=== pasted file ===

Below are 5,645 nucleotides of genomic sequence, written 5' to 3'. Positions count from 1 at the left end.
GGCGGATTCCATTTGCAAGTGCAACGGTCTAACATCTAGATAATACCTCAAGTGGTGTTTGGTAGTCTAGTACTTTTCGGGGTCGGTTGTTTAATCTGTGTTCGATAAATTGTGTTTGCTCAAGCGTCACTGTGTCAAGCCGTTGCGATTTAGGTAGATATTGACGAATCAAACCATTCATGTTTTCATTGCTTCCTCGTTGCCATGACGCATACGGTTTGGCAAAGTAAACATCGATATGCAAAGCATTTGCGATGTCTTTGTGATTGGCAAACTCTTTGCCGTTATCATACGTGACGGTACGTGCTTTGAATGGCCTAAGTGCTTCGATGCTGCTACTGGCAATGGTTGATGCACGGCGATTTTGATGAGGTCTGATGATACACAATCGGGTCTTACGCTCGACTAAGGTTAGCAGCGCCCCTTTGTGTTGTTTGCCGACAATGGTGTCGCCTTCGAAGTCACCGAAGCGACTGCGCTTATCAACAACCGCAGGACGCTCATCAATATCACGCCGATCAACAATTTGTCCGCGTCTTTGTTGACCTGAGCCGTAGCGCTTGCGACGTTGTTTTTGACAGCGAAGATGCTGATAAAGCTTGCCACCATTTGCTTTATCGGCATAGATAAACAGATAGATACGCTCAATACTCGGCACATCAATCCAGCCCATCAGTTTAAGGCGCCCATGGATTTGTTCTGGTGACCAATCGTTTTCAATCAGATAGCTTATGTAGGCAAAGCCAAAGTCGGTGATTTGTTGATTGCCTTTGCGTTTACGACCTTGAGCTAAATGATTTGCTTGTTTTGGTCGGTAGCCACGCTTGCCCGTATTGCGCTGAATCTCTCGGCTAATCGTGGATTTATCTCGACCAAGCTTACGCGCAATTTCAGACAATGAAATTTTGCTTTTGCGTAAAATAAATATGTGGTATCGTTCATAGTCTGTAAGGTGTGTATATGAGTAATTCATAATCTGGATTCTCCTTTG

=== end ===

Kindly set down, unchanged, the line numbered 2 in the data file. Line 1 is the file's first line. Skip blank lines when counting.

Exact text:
GGCGGATTCCATTTGCAAGTGCAACGGTCTAACATCTAGATAATACCTCAAGTGGTGTTTGGTAGTCTAGTACTTTTCGGGGTCGGTTGTTTAATCTGTGTTCGATAAATTGTGTTTGCTCAAGCGTCACTGTGTCAAGCCGTTGCGATTTAGGTAGATATTGACGAATCAAACCATTCATGTTTTCATTGCTTCCTCGTTGCCATGACGCATACGGTTTGGCAAAGTAAACATCGATATGCAAAGCATTTGCGATGTCTTTGTGATTGGCAAACTCTTTGCCGTTATCATACGTGACGGTACGTGCTTTGAATGGCCTAAGTGCTTCGATGCTGCTACTGGCAATGGTTGATGCACGGCGATTTTGATGAGGTCTGATGATACACAATCGGGTCTTACGCTCGACTAAGGTTAGCAGCGCCCCTTTGTGTTGTTTGCCGACAATGGTGTCGCCTTCGAAGTCACCGAAGCGACTGCGCTTATCAACAACCGCAGGACGCTCATCAATATCACGCCGATCAACAATTTGTCCGCGTCTTTGTTGACCTGAGCCGTAGCGCTTGCGACGTTGTTTTTGACAGCGAAGATGCTGATAAAGCTTGCCACCATTTGCTTTATCGGCATAGATAAACAGATAGATACGCTCAATACTCGGCACATCAATCCAGCCCATCAGTTTAAGGCGCCCATGGATTTGTTCTGGTGACCAATCGTTTTCAATCAGATAGCTTATGTAGGCAAAGCCAAAGTCGGTGATTTGTTGATTGCCTTTGCGTTTACGACCTTGAGCTAAATGATTTGCTTGTTTTGGTCGGTAGCCACGCTTGCCCGTATTGCGCTGAATCTCTCGGCTAATCGTGGATTTATCTCGACCAAGCTTACGCGCAATTTCAGACAATGAAATTTTGCTTTTGCGTAAAATAAATATGTGGTATCGTTCATAGTCTGTAAGGTGTGTATATGAGTAATTCATAATCTGGATTCTCCTTTG